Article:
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# Re: [Phys-l] Reversible versus quasi-static processes (was Re: PV question)

Okay, this seems to be a valid point. You do hear people describe a slow leak as a quasi-static process. On the other hand, you also hear people offer the opinion that, in a quasi-static process, "the system" remains at or near thermodynamic equilibrium. Clearly, if "the system" consists of all gas on either side of the porous plug, then "the system" is nowhere near thermodynamic equilibrium. Maybe we need to alter the definition to allow systems that are in piecewise thermodynamic equilibrium? Not completely sure how you'd do that.

So I wonder if anything important would be lost if we refined these ideas to say that the gases on either side of the porous plug undergo quasi-static processes, but that the gas as a whole doesn't.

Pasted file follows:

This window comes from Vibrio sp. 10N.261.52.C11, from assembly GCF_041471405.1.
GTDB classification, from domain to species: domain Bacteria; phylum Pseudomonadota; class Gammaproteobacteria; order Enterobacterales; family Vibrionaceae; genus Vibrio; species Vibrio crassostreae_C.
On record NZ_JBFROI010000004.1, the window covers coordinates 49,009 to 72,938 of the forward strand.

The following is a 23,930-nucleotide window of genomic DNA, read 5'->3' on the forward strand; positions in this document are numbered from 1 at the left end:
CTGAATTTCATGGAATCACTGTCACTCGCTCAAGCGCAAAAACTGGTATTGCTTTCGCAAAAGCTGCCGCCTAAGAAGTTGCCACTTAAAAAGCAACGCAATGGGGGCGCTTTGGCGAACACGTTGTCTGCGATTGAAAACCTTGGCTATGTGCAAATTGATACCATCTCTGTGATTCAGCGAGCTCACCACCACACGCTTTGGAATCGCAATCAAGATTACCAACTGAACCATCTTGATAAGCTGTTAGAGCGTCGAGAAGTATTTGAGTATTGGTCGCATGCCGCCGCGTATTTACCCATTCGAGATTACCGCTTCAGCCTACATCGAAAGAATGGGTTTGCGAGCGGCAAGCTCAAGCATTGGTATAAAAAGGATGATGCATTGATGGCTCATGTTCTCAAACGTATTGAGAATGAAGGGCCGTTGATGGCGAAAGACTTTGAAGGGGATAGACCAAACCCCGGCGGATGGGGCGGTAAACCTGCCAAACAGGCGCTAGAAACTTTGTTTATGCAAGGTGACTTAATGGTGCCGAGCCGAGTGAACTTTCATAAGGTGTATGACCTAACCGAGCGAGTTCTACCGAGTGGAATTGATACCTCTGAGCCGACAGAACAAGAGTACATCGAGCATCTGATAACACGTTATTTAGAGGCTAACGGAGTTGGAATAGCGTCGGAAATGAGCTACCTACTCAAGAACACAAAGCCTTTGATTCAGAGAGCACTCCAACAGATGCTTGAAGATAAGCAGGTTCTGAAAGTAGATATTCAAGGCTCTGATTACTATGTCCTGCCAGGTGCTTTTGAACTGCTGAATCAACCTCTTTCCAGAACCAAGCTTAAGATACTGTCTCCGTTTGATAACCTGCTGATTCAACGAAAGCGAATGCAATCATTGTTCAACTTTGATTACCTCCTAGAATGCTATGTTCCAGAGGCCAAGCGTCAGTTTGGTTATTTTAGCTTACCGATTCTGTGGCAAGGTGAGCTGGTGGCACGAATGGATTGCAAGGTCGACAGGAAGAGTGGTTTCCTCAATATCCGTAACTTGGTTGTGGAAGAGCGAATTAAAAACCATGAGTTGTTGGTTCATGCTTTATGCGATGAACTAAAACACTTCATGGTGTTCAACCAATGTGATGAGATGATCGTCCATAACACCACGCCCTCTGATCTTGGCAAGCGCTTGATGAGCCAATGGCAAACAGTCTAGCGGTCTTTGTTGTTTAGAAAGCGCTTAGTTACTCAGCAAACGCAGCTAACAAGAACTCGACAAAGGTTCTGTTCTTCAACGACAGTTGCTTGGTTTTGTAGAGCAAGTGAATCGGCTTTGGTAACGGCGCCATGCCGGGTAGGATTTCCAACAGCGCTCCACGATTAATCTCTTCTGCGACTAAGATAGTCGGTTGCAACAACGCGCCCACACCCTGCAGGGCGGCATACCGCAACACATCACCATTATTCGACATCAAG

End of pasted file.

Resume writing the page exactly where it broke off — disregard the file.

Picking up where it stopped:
I do recognize that this raises an important question about "where" the dissipation is taking place and I'm not particularly comfortable saying that it happens in or "near" the porous plug. Another problem has to do with the consideration of an open system that gains or loses particles. For instance, in the case of the slow leak, the gas on the the gas on the low pressure side gains entropy even though I might want to say that there is no dissipation going on "within it." And the gas on the high pressure side loses entropy. Just thinking as I type here!

So I'm tempted to say "Nevermind!," but maybe I'll just sit over here in my corner and think on it a little longer.

John Mallinckrodt
Cal Poly Pomona

On Jan 24, 2010, at 12:42 PM, John Denker wrote:

On 01/24/2010 11:43 AM, John Mallinckrodt wrote:

QUASISTATIC PROCESS

Definition: A system undergoes a quasistatic process if and only if
no dissipation (or entropy production) occurs within the system.

I don't buy it.

"Static" has a well-established technical meaning.

"Quasistatic" has heretofore meant "almost static"
... which seems sensible and unsurprising. This
definition has always worked for me, and I cannot
imagine why anybody would propose any change, let
alone a highly counterintuitive change.

If you want an example of a physical process that
is quasistatic but clearly dissipative, consider
Joule-Thomson expansion through a porous plug.